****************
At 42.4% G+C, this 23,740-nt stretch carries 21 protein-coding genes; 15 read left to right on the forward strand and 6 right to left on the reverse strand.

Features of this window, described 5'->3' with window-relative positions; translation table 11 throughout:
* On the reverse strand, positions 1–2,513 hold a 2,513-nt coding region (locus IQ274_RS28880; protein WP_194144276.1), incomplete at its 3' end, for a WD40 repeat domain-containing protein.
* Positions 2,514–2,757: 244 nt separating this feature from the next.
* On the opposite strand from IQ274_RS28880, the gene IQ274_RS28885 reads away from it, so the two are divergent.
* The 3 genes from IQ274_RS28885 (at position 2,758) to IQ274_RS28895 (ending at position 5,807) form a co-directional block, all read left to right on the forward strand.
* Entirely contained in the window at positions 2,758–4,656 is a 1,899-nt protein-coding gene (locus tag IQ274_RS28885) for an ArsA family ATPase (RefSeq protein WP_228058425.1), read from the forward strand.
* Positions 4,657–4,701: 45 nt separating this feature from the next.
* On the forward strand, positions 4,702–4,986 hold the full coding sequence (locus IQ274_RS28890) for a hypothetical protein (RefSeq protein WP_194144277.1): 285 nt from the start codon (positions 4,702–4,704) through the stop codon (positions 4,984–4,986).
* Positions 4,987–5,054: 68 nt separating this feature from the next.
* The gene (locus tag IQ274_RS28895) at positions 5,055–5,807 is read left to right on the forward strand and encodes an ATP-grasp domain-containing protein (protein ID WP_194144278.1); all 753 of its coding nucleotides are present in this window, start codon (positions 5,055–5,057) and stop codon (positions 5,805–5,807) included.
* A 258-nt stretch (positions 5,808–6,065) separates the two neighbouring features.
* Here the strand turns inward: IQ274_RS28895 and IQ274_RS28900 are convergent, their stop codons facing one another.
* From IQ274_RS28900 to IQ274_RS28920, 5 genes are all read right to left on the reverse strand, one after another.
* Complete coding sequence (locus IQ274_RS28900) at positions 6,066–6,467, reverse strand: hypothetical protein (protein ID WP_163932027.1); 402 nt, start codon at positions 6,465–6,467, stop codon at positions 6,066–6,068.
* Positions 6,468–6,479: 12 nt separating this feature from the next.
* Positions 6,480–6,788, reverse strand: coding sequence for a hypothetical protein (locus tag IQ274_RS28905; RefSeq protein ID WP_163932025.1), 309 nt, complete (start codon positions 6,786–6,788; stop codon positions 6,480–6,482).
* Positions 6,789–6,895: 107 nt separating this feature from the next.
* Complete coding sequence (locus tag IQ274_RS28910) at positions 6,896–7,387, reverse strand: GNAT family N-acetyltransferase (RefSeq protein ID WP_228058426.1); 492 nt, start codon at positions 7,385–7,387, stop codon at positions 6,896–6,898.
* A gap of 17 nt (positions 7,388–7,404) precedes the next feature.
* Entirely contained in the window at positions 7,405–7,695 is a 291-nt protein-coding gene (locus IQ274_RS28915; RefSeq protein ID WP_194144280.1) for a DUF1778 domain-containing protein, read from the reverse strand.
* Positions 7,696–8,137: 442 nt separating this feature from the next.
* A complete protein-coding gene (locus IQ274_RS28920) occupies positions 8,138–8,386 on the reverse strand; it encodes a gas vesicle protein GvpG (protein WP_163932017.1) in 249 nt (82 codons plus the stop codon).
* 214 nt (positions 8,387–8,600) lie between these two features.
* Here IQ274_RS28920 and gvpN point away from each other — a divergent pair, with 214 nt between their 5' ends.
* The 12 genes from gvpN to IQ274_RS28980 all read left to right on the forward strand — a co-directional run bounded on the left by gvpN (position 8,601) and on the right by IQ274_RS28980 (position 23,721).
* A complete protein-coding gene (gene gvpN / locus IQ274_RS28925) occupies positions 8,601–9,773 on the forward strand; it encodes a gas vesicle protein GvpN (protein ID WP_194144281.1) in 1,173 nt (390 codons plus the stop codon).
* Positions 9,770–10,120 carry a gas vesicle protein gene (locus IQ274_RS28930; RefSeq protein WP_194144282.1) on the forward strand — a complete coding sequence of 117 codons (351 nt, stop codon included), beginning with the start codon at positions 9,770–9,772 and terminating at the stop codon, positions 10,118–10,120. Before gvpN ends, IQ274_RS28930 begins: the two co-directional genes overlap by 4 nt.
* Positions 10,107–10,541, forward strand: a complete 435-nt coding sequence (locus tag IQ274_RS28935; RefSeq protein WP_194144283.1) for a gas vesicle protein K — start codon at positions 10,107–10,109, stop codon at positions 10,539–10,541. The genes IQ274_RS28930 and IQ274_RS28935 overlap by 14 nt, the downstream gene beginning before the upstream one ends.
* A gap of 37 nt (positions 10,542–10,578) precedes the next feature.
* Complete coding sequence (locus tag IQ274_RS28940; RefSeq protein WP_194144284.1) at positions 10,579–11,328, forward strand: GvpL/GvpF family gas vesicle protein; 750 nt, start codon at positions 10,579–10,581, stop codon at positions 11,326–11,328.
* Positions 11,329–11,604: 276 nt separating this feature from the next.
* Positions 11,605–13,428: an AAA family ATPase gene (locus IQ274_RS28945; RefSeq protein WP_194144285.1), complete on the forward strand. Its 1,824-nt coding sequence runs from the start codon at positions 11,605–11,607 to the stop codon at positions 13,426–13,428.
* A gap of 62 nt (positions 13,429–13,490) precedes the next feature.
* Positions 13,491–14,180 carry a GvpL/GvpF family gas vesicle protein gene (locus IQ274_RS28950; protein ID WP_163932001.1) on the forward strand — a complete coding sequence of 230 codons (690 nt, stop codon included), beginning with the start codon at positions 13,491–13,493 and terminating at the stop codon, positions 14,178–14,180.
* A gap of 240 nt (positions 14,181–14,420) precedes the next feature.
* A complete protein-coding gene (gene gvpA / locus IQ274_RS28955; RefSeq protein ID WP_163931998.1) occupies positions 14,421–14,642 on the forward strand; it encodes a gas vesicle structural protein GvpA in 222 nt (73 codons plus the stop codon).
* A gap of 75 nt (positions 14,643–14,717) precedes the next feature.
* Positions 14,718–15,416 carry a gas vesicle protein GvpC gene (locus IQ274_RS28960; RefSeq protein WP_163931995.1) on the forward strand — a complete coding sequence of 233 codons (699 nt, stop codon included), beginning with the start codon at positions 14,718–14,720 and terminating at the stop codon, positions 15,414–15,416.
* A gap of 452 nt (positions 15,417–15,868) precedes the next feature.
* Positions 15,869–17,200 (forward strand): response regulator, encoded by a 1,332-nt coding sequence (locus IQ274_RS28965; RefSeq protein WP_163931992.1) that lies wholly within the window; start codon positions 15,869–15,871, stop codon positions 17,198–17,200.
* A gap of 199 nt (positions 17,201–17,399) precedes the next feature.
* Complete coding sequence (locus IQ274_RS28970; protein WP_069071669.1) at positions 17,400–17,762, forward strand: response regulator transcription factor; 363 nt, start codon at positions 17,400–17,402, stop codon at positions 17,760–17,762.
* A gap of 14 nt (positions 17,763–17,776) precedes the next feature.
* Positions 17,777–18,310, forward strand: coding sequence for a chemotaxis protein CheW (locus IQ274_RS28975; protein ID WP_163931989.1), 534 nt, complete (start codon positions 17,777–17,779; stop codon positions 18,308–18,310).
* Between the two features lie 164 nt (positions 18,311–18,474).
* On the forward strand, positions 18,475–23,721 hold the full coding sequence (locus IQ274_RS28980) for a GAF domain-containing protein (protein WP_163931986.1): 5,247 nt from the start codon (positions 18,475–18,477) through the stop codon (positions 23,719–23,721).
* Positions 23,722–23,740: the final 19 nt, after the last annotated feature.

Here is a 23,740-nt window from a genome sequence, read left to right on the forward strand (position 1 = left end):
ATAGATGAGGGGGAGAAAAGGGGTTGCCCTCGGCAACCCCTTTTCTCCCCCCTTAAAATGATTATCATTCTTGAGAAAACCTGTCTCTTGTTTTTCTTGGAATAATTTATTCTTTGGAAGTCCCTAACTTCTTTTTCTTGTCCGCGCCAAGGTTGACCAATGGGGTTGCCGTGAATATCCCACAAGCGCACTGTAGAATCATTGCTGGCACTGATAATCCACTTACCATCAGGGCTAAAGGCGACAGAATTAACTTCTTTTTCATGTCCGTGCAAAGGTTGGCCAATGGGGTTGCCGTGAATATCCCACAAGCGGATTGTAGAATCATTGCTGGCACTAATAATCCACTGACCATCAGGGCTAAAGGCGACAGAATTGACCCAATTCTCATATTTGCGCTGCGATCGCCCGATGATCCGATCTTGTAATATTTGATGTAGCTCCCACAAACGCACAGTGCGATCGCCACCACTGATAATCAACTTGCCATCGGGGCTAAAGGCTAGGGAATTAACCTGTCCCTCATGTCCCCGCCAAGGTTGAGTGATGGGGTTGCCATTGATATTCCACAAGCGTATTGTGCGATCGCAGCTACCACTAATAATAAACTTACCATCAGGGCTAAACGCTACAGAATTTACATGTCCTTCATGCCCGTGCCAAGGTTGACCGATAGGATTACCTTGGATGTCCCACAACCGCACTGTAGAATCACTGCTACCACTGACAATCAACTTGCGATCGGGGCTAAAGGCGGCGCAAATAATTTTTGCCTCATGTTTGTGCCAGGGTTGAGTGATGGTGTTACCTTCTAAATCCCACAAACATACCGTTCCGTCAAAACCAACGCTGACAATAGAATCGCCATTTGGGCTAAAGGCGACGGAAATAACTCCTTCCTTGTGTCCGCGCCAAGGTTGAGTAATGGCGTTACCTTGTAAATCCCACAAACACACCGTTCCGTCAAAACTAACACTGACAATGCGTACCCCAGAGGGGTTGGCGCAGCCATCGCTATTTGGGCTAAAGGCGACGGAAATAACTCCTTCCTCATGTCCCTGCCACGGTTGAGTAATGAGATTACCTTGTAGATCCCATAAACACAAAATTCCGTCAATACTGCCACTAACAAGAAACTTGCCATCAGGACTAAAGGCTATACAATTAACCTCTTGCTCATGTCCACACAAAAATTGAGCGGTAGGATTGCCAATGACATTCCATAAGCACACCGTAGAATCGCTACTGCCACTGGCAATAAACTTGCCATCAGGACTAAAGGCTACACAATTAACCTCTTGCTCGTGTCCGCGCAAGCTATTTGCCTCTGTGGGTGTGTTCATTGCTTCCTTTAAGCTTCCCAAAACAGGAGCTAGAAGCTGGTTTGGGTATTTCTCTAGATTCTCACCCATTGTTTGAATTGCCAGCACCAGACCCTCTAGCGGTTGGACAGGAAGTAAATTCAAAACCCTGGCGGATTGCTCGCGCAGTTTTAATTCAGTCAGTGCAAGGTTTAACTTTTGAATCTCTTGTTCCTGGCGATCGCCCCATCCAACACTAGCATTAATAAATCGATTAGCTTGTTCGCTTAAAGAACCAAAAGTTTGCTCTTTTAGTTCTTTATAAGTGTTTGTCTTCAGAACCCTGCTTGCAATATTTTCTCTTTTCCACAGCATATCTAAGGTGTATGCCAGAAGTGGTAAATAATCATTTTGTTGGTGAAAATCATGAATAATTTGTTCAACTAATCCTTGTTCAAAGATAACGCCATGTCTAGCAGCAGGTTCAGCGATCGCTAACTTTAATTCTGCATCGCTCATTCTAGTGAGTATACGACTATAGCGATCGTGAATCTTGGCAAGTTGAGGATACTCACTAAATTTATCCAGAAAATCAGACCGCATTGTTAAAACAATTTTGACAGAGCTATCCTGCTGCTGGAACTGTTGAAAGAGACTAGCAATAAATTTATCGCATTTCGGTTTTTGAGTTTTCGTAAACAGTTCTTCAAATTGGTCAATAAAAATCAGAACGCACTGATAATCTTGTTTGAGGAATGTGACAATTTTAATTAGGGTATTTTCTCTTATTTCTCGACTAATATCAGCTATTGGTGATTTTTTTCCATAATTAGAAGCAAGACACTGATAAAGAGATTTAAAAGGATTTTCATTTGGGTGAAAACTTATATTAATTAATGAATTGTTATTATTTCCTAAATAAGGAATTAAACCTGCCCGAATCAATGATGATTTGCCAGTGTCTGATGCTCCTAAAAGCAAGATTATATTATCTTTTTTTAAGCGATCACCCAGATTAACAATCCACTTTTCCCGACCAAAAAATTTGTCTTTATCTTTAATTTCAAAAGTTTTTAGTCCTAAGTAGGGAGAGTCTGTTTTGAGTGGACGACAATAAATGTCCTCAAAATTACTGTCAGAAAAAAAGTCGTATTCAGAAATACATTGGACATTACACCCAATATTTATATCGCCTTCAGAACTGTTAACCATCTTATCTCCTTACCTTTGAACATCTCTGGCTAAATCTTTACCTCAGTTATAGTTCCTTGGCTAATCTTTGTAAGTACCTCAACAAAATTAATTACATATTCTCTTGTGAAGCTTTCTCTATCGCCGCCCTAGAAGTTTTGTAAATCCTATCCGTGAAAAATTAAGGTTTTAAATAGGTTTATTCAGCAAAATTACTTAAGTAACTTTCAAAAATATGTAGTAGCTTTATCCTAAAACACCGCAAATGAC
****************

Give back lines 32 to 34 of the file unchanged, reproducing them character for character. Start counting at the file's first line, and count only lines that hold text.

* Positions 11,329–11,604: 276 nt separating this feature from the next.
* Positions 11,605–13,428: an AAA family ATPase gene (locus IQ274_RS28945; RefSeq protein WP_194144285.1), complete on the forward strand. Its 1,824-nt coding sequence runs from the start codon at positions 11,605–11,607 to the stop codon at positions 13,426–13,428.
* A gap of 62 nt (positions 13,429–13,490) precedes the next feature.